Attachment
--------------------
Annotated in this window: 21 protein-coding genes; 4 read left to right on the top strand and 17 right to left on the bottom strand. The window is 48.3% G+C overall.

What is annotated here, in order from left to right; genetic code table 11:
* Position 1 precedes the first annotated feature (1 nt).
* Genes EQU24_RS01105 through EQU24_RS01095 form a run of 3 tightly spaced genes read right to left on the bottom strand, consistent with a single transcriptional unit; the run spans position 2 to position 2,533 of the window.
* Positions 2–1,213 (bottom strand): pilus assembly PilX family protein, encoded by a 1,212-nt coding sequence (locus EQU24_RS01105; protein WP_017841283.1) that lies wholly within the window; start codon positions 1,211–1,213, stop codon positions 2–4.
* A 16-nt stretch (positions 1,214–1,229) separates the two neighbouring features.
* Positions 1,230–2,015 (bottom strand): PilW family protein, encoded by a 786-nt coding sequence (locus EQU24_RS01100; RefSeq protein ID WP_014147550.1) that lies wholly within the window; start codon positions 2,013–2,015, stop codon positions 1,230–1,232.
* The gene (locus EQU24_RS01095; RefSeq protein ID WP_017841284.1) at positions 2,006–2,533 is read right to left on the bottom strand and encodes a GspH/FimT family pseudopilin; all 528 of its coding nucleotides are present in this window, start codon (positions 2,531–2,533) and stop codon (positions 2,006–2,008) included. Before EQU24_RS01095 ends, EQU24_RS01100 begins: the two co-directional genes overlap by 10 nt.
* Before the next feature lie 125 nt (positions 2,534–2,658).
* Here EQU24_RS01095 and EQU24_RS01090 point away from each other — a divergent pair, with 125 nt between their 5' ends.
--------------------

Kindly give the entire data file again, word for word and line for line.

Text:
Annotated in this window: 21 protein-coding genes; 4 read left to right on the top strand and 17 right to left on the bottom strand. The window is 48.3% G+C overall.

What is annotated here, in order from left to right; genetic code table 11:
* Position 1 precedes the first annotated feature (1 nt).
* Genes EQU24_RS01105 through EQU24_RS01095 form a run of 3 tightly spaced genes read right to left on the bottom strand, consistent with a single transcriptional unit; the run spans position 2 to position 2,533 of the window.
* Positions 2–1,213 (bottom strand): pilus assembly PilX family protein, encoded by a 1,212-nt coding sequence (locus EQU24_RS01105; protein WP_017841283.1) that lies wholly within the window; start codon positions 1,211–1,213, stop codon positions 2–4.
* A 16-nt stretch (positions 1,214–1,229) separates the two neighbouring features.
* Positions 1,230–2,015 (bottom strand): PilW family protein, encoded by a 786-nt coding sequence (locus EQU24_RS01100; RefSeq protein ID WP_014147550.1) that lies wholly within the window; start codon positions 2,013–2,015, stop codon positions 1,230–1,232.
* The gene (locus EQU24_RS01095; RefSeq protein ID WP_017841284.1) at positions 2,006–2,533 is read right to left on the bottom strand and encodes a GspH/FimT family pseudopilin; all 528 of its coding nucleotides are present in this window, start codon (positions 2,531–2,533) and stop codon (positions 2,006–2,008) included. Before EQU24_RS01095 ends, EQU24_RS01100 begins: the two co-directional genes overlap by 10 nt.
* Before the next feature lie 125 nt (positions 2,534–2,658).
* Here EQU24_RS01095 and EQU24_RS01090 point away from each other — a divergent pair, with 125 nt between their 5' ends.